Berkshire boosts Goldman, Teva stakes; buys more Apple

(Reuters) - Warren Buffett's Berkshire Hathaway Inc BRKa.N boosted its investments in Goldman Sachs Group Inc GS.N and Israel's Teva Pharmaceutical Industries Ltd TEVA.TA during the second quarter and confirmed it has expanded its already huge bet on iPhone maker Apple Inc AAPL.O.

FILE PHOTO: Warren Buffett, CEO of Berkshire Hathaway Inc, pauses while playing bridge as part of the company annual meeting weekend in Omaha, Nebraska U.S. May 6, 2018. REUTERS/Rick Wilking/File Photo

The changes were disclosed on Tuesday in a regulatory filing detailing Berkshire’s U.S.-listed stock holdings as of June 30.

Investors closely watch Berkshire’s quarterly stock listings for signs about where Buffett and his investment managers Todd Combs and Ted Weschler might see value.

The filings do not say which managers bought which stocks. Berkshire spent $6.08 billion on equities in the quarter.

Berkshire boosted its Goldman stake by 21 percent, owning roughly 13.3 million shares worth $2.92 billion on June 30, up from 11 million shares on March 31.

That stake had its origins in a profitable investment in Goldman preferred stock that Berkshire made during the 2008 financial crisis.

The Teva stake grew 7 percent to 43.25 million American depositary receipts worth about $1.05 billion. Teva’s ADRs rose 1.2 percent after market hours.

Berkshire also said its Apple stake swelled to about 252 million shares worth close to $47 billion, up 5 percent from 239.6 million shares three months earlier.

Berkshire owns roughly 5 percent of Apple, whose market value surpassed $1 trillion last week.

Buffett, who turns 88 on Aug. 30, often buys stock when he cannot find whole businesses to add to Berkshire’s stable of more than 90 companies in the insurance, energy, food and retail, industrial, railroad and other sectors.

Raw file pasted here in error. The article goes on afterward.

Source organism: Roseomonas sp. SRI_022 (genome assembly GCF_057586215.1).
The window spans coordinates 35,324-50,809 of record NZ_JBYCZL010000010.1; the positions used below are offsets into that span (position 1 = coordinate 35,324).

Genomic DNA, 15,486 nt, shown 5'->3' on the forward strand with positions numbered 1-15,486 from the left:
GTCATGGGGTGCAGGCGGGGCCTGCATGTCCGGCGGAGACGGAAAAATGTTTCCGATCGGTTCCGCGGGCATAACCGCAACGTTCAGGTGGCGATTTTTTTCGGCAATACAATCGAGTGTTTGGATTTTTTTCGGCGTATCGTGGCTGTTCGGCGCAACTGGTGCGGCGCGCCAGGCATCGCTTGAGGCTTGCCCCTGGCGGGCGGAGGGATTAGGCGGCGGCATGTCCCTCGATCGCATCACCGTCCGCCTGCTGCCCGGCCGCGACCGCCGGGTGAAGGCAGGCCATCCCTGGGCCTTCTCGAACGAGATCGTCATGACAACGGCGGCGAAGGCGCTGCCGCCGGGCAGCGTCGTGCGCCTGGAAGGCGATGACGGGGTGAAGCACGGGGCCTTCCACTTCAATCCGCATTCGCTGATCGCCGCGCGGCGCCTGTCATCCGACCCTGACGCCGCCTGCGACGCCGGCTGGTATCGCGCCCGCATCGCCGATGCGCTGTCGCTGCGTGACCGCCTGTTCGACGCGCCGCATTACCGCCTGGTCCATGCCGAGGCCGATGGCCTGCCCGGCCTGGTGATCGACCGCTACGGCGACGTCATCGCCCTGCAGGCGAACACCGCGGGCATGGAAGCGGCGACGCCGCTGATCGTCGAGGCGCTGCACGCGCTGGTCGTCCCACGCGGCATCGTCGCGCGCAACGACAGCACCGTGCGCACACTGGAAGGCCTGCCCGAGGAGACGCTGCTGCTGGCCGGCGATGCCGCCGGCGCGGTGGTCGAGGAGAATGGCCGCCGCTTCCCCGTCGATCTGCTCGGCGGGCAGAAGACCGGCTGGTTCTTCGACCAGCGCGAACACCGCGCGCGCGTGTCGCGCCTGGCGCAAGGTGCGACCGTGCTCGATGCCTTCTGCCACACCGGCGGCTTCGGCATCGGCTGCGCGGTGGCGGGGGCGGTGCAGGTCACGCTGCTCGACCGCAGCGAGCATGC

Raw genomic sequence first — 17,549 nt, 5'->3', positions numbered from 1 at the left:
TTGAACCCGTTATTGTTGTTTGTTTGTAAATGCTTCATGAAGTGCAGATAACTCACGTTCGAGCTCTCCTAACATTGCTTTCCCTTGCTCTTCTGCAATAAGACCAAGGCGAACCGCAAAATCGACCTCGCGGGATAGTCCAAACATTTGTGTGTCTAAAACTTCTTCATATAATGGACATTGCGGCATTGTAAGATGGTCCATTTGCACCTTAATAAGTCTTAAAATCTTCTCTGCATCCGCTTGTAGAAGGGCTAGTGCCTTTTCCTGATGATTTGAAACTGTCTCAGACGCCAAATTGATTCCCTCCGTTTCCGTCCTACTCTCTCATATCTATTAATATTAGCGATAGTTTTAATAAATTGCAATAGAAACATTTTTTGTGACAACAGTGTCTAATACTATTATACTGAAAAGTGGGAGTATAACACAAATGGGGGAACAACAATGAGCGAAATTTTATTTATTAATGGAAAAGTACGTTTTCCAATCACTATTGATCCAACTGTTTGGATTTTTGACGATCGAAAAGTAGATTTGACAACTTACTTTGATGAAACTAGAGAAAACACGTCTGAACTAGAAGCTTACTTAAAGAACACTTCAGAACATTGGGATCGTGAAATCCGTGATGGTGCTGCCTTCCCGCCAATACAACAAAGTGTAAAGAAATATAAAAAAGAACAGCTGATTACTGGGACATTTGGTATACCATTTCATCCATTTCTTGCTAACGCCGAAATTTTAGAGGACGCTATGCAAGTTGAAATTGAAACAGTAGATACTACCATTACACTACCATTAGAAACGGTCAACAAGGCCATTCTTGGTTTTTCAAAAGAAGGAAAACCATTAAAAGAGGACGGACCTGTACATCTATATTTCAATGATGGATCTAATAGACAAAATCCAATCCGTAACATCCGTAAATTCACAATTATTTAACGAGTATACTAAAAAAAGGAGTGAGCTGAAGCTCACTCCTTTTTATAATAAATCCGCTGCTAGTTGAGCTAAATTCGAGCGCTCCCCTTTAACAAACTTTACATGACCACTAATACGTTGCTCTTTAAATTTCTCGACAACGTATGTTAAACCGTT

The billionaire has gone 2-1/2 years since completing a major acquisition for Omaha, Nebraska-based Berkshire.

Several of the portfolio changes affected bank and airline stocks, reflecting Buffett’s usual policy not to own more than 10 percent of a company’s shares.

Berkshire said it sometimes exceeds the 10 percent cap when companies whose stock it owns repurchase their own shares, forcing it to sell some of its holdings.

Buffett does make exceptions, including for longtime holdings American Express Co AXP.N and dialysis company DaVita Inc DVA.N.

In Tuesday's filing, Berkshire reported higher stakes in Axalta Coating Systems Ltd AXTA.N, Bank of New York Mellon Corp BK.N, Delta Air Lines Inc DAL.N, General Motors Co GM.N, Liberty Global Plc LBTYA.O, Southwest Airlines Inc LUV.N and US Bancorp USB.N.

It reported lower stakes in American Airlines Group Inc AAL.O, Charter Communications Inc CHTR.O, Phillips 66 PSX.N, United Continental Holdings Inc UAL.N and Wells Fargo & Co WFC.N, and no longer reported a stake in data analytics company Verisk Analytics Inc VRSK.O.

Reporting by Jonathan Stempel in New York; editing by Jonathan Oatis and Dan Grebler